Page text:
While most of the focus in eastern Ukraine has turned to the status of a Russian humanitarian convoy parked at the border, Ukraine’s military is continuing to escalate its attacks on the city of Luhansk, the eastern-most provincial capital, and one of the last few rebel strongholds.
The rebels continue to talk up counter-offensives, but so far they’ve been on the defensive, while civilians trapped in their last strongholds are coming under more intense targeting.
Shells pound Luhansk regularly, and locals warn that both food and water are increasingly scarce. Electricity is non-existent in much of the city, and the humanitarian crisis gets worse day by day.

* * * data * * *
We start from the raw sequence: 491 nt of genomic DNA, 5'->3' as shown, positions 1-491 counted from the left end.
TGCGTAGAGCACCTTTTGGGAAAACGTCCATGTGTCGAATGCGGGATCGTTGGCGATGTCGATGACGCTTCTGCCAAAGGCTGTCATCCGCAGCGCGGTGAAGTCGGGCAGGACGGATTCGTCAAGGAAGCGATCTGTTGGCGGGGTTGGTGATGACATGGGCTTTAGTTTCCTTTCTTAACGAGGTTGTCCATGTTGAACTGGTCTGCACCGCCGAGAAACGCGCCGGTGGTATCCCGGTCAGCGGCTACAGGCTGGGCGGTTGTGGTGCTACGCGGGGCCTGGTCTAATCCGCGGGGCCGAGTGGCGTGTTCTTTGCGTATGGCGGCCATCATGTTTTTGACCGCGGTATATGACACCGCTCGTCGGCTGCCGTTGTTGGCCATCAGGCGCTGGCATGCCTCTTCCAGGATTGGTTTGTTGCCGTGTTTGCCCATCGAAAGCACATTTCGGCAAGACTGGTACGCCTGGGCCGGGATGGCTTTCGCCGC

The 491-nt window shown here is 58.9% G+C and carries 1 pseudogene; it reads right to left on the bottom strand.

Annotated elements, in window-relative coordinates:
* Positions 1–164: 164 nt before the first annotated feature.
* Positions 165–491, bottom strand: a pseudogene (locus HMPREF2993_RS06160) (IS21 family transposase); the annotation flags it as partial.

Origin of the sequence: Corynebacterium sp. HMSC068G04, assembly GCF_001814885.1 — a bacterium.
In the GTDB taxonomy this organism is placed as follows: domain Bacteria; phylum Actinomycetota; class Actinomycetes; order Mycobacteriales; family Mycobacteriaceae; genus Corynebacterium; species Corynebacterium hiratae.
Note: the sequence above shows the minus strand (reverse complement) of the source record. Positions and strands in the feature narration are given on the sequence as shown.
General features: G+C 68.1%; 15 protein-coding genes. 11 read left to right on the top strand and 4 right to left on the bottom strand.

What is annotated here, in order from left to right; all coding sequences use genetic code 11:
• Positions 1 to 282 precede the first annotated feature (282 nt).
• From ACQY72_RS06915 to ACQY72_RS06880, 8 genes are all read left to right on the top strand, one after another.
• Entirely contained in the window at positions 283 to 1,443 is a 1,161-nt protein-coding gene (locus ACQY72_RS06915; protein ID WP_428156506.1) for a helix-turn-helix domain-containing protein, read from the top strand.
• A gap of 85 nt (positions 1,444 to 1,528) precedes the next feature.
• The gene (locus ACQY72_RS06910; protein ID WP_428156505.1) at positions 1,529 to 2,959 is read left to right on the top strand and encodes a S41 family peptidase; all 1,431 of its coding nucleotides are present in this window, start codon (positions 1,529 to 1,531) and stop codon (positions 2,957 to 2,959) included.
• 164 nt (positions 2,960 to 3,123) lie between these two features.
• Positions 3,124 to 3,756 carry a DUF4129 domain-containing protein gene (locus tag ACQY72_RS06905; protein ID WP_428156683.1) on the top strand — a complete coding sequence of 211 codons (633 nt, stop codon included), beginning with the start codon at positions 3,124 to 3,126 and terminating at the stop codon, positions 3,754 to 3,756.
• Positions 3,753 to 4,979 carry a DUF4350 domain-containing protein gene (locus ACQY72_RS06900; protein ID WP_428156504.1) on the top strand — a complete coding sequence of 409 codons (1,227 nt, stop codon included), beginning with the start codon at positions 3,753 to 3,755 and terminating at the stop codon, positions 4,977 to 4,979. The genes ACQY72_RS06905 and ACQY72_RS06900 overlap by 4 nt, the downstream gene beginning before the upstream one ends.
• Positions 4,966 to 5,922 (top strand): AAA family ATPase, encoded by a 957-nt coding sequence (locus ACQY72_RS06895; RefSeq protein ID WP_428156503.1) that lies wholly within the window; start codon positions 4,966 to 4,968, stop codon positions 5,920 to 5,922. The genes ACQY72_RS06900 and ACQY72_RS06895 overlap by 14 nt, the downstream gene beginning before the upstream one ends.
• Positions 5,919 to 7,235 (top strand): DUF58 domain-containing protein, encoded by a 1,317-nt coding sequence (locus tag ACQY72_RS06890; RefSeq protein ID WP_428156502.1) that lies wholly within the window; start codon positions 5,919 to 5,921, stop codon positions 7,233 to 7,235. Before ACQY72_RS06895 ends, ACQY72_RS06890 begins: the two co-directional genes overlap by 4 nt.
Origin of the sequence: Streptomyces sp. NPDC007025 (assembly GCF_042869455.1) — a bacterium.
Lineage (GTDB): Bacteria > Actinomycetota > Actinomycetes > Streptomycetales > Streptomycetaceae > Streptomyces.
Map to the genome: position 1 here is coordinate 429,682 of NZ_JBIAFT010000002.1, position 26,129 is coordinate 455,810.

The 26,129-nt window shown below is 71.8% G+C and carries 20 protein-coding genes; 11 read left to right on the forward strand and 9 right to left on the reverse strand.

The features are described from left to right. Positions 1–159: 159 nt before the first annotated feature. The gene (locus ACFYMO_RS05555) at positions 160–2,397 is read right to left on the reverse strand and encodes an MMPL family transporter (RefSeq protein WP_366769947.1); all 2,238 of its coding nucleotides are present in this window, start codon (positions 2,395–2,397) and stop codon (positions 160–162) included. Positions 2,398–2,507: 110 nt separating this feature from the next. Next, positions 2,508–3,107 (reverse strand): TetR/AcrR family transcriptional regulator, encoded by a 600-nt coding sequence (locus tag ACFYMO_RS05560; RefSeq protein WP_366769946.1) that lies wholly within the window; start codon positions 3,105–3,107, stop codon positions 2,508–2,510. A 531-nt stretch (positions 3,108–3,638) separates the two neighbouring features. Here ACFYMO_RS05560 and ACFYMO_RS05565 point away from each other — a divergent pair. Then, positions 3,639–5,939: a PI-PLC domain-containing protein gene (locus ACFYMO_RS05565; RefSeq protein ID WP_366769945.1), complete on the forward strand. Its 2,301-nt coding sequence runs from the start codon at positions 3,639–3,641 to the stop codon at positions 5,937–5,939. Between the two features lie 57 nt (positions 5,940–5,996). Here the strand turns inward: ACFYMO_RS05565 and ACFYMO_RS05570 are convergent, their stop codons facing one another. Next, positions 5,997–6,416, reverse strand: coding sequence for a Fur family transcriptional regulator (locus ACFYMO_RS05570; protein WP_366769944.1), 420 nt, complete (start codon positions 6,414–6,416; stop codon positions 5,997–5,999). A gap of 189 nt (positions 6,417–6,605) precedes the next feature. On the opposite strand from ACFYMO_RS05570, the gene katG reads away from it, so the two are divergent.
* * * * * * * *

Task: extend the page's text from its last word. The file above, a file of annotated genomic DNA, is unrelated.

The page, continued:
It is in the context of these growing humanitarian crises in Luhansk and Donetsk that the Ukrainian government grudgingly agreed to allow the Red Cross to bring aid into the country’s east. Yet the largest convoy of aid, coming out of Russia, remains parked at the border, with Ukraine refusing to allow it into the country, and officials saying it will likely be weeks before that changes, if the aid is allowed in at all.
280 trucks sounds like a lot, but many of the trucks are virtually empty, as the convoy was meant to have excess space in case some of them broke down en route, allowing the goods to be loaded onto what trucks still remained.
The US and other nations, which have been cheering the Ukrainian offensive, have said they are opposed to the Russian aid shipment, and continue to warn Russia against “interfering” with the war.
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